November 10, 2003 - Issue: Vol. 149, No. 162 — Daily Edition108th Congress (2003 - 2004) - 1st Session
(Extensions of Remarks - November 10, 2003)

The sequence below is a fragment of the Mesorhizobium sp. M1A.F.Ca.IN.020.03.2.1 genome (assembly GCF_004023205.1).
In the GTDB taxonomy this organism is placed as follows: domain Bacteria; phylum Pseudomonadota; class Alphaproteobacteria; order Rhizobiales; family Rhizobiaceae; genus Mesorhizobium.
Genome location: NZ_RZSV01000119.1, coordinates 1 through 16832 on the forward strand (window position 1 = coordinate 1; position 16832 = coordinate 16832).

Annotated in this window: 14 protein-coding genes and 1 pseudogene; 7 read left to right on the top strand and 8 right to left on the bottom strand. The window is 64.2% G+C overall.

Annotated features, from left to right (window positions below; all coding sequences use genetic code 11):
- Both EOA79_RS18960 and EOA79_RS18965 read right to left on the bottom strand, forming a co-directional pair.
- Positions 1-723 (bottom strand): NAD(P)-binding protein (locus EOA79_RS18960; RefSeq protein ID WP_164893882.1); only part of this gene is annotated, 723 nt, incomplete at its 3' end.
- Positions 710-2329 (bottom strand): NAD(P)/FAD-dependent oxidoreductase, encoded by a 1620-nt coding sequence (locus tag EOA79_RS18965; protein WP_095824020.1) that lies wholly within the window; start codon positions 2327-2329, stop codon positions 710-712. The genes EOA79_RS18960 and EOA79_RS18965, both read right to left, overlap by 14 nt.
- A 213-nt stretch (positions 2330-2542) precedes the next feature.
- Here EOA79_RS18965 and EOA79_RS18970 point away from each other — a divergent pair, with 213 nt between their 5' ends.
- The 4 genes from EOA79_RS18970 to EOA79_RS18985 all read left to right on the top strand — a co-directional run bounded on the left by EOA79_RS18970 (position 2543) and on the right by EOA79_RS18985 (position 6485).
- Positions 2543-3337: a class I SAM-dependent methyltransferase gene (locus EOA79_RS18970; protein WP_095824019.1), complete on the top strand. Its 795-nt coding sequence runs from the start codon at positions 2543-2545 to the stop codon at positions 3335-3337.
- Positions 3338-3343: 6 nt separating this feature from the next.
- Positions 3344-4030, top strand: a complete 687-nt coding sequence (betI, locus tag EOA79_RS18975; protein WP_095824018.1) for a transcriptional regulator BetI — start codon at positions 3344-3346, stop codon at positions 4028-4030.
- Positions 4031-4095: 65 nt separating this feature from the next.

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[Extensions of Remarks] [Page E2289] From the Congressional Record Online through the Government Publishing Office [www.gpo.gov] VETERANS DAY ______ HON. EDDIE BERNICE JOHNSON of texas in the house of representatives Monday, November 10, 2003 Ms. EDDIE BERNICE JOHNSON of Texas. Mr. Speaker, during this season we pause to celebrate Veterans Day. We pay tribute to the veterans who have honored us with their service, and their sacrifice. Some have even paid the ultimate price for freedom. In dying they renewed and sustained the freedom and the promise to our Nation. In the last paragraph of his second inaugural address, Abraham Lincoln uttered the words that would ultimately comfort untold numbers of veterans and their families for generations to come. Lincoln challenged the divided nation to ``Bind up the Nation's wounds; to care for him who shall have borne the battle, and for his widow, and his orphan.'' This is the test and the measure of our Nation. Is it any wonder that architects emblazoned these words on the walls of the Lincoln Memorial? They are also engraved on a plaque on the headquarters building of the Veterans Affairs Administration in Washington. As a Nation, we are united in honoring our war dead, we need to be as united in honoring our living veterans. Because our Armed Forces have borne the battles of freedom, the United States enjoys an unprecedented position of international leadership. Yet, the promise of lifelong health care that this country made to our men and women in uniform is being threatened, not by the aggression of a foreign power, but by inadequate funding. Mr. Speaker, as our veterans grow older, they require increased dependence on health care services. Before I served as the chief psychiatric nurse at the Veterans Administration Hospital in Dallas during the 70's. I was privileged to serve in the day care and rehabilitation center of the facility for 15 years. I know firsthand that caring for America's veterans is the ongoing cost of war. The Republican budget cuts will adversely affect over 70,000 Texas veterans. This number includes more than 18,000 veterans in the Dallas- Fort Worth area. Proposed cuts to the budget for the Department of Veterans Affairs will halt enrollment in the VA Health Care System. Texas veterans will be driven from the system. It is estimated that 5,200 active patients in the Dallas-Fort Worth area will drop out of the VA Health Care System. Thousands of other veterans in my home State face the grim prospect of increasing health care costs in the VA system. The budget will also increase fees for veterans who utilize the VA Health Care System; forcing thousands in and around the Dallas metroplex to drop out. An estimated 60,000 Texas veterans, including over 20,000 veterans receiving active VA care, are unlikely to be able to afford this increase. Mr. Speaker, how can Congress and this administration even consider slashing benefits at a time when our young men and women are still in harm's way in Iraq, Afghanistan and Southwest Asia. Veterans should not be expected to wait in longer lines, and travel farther for health care services at a diminished level. If we fail our obligation to veterans, how can we justify sending more and more young service members into harm's way? As we celebrate Veterans Day, it is fitting and proper that we honor an African-American sailor who paid the ultimate price for our freedom. I am planning to introduce legislation soon that calls for awarding the Congressional Medal of Honor to Dorie Miller posthumously for his heroic actions during World War II. This recognition is long overdue for a man who served his country with distinction and valor during the attack on Pearl Harbor. Dorie Miller is just one example of African-American war heroes and veterans who have gone beyond and above the call of duty to preserve freedom's full measure, although they themselves were denied it in many quarters at home. As Americans, we owe a debt of gratitude to our veterans. It is our duty to ensure that they receive the support they need from the country they so diligently served. As we daily witness the courageous and professional efforts of our Armed Forces engaged in Iraq, Afghanistan and in Southeast Asia, we are all reminded of the tremendous sacrifices our veterans have made on our behalf. As we celebrate another Veterans Day this November, we must back up our promises with our meaningful action. ____________________